Humans have been creating trails since before recorded time.
Since before we were a species, even. Modern adventurers see them as paths for mountain biking, hiking, trail running, climbing, or canoe tripping, but old or new, our endeavors usually follow lines on the map previously tracked by our species. Yet in some places, these dirt conduits are still used for their age-old purposes of reaching water, finding food, or making seasonal migrations.
If this sounds like what animals do, you’re right. Nor are they choosy. They readily use trails made by other animals and humans as easily as their own. This reciprocation sets up an interesting dynamic for all involved, one that’s seldom discussed but should be part of the conversation in the planning of any trail or trail network.
Movements are the primary behavioral adaptation of animals (and, once upon a time, all humans) to variability in time and space of resources. Categorized into functional groups such as foraging, dispersal and migration, among others, they are studied by biologists and ecologists using a range of methodologies. Through modern technologies like radio telemetry, satellite tracking, remote- triggered digital cameras and drones, we’ve learned much about animal movements.
The biggest takeaway is that trails of any kind are superhighways for a range of terrestrial—and even aerial—species, from insects to megafauna. And though we might expect frequent human use of forest trails to make other animals less likely to do so, research shows zero-to-low negative impact on most mammals (though ungulates like deer are a different story, as they can associate certain trails with hunting danger).
If the level of human activity is high enough to cause disturbance, however, it can lead to changes in animal behavior and distribution patterns. Most of us are familiar with the trails of larger animals (ourselves included), yet they also create space for flying insects, birds and bats to navigate the understory. Because trails allow sunlight to penetrate where it often otherwise wouldn’t, these become dispersal corridors for plants, which coopt animal travelers to move their seeds—whether as burrs sticking to fur, or berries consumed at one sunny spot and defecated at another. Herbivores are particularly attracted to these concentrations of plants, which, in turn, attract carnivore predators to hang around as well.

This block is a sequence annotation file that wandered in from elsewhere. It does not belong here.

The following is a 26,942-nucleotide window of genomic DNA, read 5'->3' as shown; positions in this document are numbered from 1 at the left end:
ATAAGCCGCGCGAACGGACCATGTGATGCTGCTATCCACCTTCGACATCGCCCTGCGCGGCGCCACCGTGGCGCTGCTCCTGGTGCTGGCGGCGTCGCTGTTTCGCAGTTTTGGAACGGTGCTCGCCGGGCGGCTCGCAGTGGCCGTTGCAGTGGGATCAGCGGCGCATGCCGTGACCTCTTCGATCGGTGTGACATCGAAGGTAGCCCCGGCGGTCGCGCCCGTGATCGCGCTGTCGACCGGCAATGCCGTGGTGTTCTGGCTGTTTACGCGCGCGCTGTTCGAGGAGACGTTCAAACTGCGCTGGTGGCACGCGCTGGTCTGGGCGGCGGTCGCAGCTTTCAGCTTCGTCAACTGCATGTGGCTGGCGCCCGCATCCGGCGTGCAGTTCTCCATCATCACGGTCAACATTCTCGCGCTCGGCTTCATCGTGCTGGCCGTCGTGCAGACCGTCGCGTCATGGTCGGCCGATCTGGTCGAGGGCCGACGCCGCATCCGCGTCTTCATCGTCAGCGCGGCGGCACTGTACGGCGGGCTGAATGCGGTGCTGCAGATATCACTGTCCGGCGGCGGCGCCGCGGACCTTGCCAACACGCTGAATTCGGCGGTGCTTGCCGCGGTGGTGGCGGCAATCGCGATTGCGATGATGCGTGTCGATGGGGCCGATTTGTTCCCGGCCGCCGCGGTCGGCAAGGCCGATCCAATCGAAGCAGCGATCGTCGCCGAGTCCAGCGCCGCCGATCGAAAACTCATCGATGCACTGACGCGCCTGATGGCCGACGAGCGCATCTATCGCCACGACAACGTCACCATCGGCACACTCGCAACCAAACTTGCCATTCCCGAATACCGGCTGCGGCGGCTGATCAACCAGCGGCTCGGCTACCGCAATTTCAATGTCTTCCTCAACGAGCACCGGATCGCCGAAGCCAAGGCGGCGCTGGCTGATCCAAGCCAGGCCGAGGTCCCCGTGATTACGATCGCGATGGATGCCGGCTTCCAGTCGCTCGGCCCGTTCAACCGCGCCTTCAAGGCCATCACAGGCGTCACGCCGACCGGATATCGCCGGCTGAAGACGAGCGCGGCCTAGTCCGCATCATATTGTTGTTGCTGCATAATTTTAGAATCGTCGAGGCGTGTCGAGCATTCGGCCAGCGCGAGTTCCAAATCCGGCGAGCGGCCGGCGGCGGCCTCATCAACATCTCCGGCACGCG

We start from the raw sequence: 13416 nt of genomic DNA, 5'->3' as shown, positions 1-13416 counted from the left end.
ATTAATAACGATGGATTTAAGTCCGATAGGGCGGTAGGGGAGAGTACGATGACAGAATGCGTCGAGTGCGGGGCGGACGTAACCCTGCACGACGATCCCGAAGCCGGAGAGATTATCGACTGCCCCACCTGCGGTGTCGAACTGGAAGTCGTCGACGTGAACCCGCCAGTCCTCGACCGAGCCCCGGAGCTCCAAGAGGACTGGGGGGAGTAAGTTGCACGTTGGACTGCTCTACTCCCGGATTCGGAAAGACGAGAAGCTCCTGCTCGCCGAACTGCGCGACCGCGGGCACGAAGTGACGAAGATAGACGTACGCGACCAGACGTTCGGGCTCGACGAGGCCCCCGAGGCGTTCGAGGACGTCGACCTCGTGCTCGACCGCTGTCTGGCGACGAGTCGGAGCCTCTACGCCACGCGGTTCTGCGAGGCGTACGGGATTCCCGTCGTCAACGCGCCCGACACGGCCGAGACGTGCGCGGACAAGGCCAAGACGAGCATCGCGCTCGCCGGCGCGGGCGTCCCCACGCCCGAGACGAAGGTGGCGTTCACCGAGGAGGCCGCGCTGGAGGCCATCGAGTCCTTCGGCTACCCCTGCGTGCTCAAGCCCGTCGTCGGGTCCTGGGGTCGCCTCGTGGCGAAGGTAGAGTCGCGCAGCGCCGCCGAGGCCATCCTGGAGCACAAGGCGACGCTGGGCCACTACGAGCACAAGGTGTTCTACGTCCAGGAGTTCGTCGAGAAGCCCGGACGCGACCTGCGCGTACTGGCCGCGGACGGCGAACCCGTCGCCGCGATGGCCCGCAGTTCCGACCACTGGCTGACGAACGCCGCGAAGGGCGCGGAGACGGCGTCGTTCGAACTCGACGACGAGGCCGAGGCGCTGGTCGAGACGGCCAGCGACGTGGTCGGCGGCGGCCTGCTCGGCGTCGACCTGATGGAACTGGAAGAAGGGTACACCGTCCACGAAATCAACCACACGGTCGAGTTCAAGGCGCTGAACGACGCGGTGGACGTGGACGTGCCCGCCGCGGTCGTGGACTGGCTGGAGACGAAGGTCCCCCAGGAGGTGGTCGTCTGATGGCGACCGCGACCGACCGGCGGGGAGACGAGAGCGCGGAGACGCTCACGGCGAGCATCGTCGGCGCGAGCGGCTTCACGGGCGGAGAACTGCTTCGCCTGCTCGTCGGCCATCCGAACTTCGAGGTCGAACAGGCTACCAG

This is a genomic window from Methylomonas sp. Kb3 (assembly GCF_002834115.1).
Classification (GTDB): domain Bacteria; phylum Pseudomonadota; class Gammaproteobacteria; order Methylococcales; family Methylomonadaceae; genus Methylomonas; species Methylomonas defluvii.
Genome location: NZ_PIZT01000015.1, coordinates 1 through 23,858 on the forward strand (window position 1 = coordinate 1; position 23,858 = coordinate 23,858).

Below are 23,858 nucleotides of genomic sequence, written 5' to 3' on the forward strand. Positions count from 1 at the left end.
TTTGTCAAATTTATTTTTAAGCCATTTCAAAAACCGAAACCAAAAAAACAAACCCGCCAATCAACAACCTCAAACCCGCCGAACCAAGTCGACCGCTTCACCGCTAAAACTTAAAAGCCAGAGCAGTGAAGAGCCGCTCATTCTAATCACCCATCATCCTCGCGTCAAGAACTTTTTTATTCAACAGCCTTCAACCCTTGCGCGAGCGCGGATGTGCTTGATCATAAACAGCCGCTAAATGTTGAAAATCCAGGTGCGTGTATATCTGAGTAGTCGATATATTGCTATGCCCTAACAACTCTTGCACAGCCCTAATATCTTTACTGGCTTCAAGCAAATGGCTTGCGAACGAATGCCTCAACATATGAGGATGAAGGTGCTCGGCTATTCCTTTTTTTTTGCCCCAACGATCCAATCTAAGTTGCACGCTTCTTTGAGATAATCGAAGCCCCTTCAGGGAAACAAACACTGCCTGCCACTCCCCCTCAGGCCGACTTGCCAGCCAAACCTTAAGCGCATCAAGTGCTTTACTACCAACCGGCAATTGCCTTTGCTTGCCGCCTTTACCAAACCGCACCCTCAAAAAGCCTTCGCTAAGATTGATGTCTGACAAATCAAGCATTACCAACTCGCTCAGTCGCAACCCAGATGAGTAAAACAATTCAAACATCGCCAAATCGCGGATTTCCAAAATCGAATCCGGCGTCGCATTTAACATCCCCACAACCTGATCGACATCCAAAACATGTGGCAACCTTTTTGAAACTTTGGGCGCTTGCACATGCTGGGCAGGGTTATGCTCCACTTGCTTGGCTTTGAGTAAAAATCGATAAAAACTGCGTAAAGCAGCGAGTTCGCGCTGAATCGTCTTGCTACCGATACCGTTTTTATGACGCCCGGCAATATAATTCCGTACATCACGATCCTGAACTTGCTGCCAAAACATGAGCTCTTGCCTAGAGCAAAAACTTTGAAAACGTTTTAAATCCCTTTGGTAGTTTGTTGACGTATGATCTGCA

This is something traditionally trained trailbuilders keep in mind, but that many enthusiastic amateur builders don’t often consider—or are even aware of. And as the impact on ecosystems and wildlife increases, it’s something that needs to change. We need to remember how much biological industry and behavior our trails are subsidizing when we “suddenly” find them interfering with our own use—like coming across a bear munching on berries that wouldn’t otherwise grow there, or a rattlesnake using a nice, warm path to stretch out in the sun.
These trails’ role in spreading plants and seeds, however, has also led to a rapidly growing problem: They spread destructive invasive plants as easily as native ones, both via wild animals and humans. We might not have fur, but we easily carry plant seeds or fragments on our clothing, shoes and even tires (next time you start a hike or bike at a popular trailhead, take note of how far dandelions and other invasive plants follow you down the trail).
It isn’t only riding that leads to this unholy seeding, but trail-building itself—especially unsanctioned construction by nonprofessionals—given how easy it is to spread noxious invasives like thistle, knapweed, Scotch broom and orange hawkweed on clothing, as well as via transported soil or uncleaned tools. Let’s put it this way: Trail-building without keeping these biological impacts in mind can be like sending an IV drip of ecosystem-destroying plants deep into pristine backcountry.
Worst-case scenarios involve shade-tolerant invasives like English ivy, a plant brought to the Pacific Northwest by European immigrants in the 19th century. It remained docile until it erupted in the 1980s—and here you can finger a criticalmass like climate change—turning healthy, living forests into “ivy deserts.” Since 2005, the City of Seattle has spent more than $11 million and 400,000 hours of volunteer labor removing invasive plants, mainly ivy, from its parks, at a cost of $25,000 to restore each acre.
But, just as our ancestors did, humans and wildlife can coexist. We just need to be conscious and intentional. When building in or near sensitive ecosystems like south-facing slopes and meadows, open-canopy forest, and wetland, river and lake margins, biologists can help route trails so as not to come close to areas where small animals like ground-nesting birds or reptiles nest or den, or not to cut off these habitats from other areas utilized by these creatures.
A good example in the Pacific Northwest is the rare and highly endangered sharp-tailed snake, a burrowing, pencil-thin slug eater that is only a foot long in adulthood with a home range of about a 160-foot radius. When building trail near sharp-tailed snake habitat, it isn’t hard to simply go around. It just requires paying attention.
We tend to see trails we modify or create as our own, but they don’t remain exclusive. Whether they were in use before we found them or have become new routes for wildlife, it behooves us to treat trails as shared natural spaces with potential real impacts, and respect that while for us they may be a means to adventure, other organisms still count on them for their livelihood.
Stop the Spread:
- Remove plants, animals and mud from your shoes, bike, tires, gear and pets.
- Clean your gear—including trail-building tools— before entering and leaving the trail.
- Stay on designated roads and trails, both for riding and for building.
- Only use dirt from a trail’s immediate area, and only use local or certified wood.